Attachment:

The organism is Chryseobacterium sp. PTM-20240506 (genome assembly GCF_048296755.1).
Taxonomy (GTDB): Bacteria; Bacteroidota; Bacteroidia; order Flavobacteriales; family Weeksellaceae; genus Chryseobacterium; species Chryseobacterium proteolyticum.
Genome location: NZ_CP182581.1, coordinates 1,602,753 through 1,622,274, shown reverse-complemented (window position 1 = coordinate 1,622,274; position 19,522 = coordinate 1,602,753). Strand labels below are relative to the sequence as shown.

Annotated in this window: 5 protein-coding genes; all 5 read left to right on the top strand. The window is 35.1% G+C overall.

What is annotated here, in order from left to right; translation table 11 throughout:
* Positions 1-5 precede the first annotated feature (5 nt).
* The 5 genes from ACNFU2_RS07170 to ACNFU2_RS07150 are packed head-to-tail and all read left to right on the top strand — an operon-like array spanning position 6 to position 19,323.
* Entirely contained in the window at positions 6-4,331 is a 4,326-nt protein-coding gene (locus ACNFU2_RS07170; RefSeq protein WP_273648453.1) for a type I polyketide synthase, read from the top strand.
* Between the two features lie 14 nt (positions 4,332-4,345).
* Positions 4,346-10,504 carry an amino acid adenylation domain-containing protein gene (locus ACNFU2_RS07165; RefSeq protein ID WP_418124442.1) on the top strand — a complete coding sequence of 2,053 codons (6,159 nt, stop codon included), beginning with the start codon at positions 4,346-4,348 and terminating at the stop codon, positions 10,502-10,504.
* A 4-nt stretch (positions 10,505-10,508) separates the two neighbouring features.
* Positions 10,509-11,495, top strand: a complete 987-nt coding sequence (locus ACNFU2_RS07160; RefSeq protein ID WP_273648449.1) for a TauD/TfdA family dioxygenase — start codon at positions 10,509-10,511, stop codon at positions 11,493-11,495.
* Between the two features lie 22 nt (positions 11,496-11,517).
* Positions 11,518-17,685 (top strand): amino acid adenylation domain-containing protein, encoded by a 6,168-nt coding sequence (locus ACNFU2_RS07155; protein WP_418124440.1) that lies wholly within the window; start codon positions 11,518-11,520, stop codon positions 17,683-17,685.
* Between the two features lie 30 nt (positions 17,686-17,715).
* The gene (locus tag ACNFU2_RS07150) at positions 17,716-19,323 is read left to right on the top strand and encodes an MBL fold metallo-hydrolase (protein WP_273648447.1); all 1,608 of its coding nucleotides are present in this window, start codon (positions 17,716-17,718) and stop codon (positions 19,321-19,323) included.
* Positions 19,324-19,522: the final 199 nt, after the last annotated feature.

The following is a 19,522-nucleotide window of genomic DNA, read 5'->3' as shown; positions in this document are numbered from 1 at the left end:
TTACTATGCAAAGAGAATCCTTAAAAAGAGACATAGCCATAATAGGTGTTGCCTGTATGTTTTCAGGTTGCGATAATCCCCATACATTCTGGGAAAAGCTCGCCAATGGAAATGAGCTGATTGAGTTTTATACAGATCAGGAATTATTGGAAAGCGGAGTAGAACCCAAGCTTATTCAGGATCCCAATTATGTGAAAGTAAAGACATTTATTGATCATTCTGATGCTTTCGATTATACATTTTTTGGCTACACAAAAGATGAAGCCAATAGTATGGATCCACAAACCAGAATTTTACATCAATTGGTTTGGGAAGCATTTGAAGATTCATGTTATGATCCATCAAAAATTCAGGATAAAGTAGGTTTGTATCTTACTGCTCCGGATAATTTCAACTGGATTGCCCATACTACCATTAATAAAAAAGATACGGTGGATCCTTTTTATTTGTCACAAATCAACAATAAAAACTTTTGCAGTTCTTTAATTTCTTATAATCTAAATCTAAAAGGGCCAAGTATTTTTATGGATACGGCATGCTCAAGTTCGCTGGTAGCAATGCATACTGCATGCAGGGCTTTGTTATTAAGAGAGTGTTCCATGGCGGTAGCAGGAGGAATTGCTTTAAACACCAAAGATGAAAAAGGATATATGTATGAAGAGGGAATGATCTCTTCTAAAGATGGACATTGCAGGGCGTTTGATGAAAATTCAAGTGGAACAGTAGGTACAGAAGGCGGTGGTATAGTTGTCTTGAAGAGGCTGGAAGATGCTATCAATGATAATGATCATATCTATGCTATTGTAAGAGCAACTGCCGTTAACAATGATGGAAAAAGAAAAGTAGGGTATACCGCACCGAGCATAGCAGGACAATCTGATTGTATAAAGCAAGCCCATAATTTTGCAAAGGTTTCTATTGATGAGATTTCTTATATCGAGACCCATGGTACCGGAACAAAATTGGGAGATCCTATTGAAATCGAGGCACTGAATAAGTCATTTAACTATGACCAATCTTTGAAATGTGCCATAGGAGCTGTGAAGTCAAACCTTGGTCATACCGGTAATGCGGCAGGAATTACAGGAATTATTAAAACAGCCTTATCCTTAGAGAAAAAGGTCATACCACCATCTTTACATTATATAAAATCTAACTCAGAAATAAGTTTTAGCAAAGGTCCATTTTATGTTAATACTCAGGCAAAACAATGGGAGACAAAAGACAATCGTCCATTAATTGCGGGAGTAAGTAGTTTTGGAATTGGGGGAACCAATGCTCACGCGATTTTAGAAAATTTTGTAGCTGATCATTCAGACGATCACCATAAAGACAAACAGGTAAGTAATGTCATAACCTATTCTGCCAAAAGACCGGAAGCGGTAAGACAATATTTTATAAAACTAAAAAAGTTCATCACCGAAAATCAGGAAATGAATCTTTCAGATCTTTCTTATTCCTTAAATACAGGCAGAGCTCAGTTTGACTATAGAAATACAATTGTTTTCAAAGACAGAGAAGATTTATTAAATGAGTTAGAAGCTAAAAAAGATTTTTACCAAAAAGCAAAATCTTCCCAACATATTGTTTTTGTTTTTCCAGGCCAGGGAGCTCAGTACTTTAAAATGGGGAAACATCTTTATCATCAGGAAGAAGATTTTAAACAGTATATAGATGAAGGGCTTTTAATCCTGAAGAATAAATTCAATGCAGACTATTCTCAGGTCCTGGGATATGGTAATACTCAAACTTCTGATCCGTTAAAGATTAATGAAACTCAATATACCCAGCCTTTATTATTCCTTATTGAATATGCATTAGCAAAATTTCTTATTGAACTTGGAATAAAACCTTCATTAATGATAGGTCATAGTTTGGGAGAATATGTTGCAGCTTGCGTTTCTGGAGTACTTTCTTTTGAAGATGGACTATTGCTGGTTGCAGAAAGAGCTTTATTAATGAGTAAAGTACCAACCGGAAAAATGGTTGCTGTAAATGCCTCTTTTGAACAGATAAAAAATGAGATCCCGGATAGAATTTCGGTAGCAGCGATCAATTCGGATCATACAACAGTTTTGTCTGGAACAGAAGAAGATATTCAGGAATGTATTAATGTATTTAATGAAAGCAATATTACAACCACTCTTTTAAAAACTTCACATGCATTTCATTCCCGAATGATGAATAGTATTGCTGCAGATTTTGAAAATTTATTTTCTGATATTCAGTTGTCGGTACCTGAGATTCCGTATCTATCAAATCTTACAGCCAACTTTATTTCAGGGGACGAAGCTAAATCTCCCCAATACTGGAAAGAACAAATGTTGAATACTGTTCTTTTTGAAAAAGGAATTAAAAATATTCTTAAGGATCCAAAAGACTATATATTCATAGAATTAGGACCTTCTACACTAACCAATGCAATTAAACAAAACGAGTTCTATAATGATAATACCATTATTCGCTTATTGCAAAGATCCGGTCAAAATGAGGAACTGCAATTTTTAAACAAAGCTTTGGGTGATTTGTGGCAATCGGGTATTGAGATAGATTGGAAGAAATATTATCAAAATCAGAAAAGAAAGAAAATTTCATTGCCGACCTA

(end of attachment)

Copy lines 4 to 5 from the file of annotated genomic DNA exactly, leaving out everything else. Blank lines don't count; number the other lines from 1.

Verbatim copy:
Annotated in this window: 5 protein-coding genes; all 5 read left to right on the top strand. The window is 35.1% G+C overall.

What is annotated here, in order from left to right; translation table 11 throughout: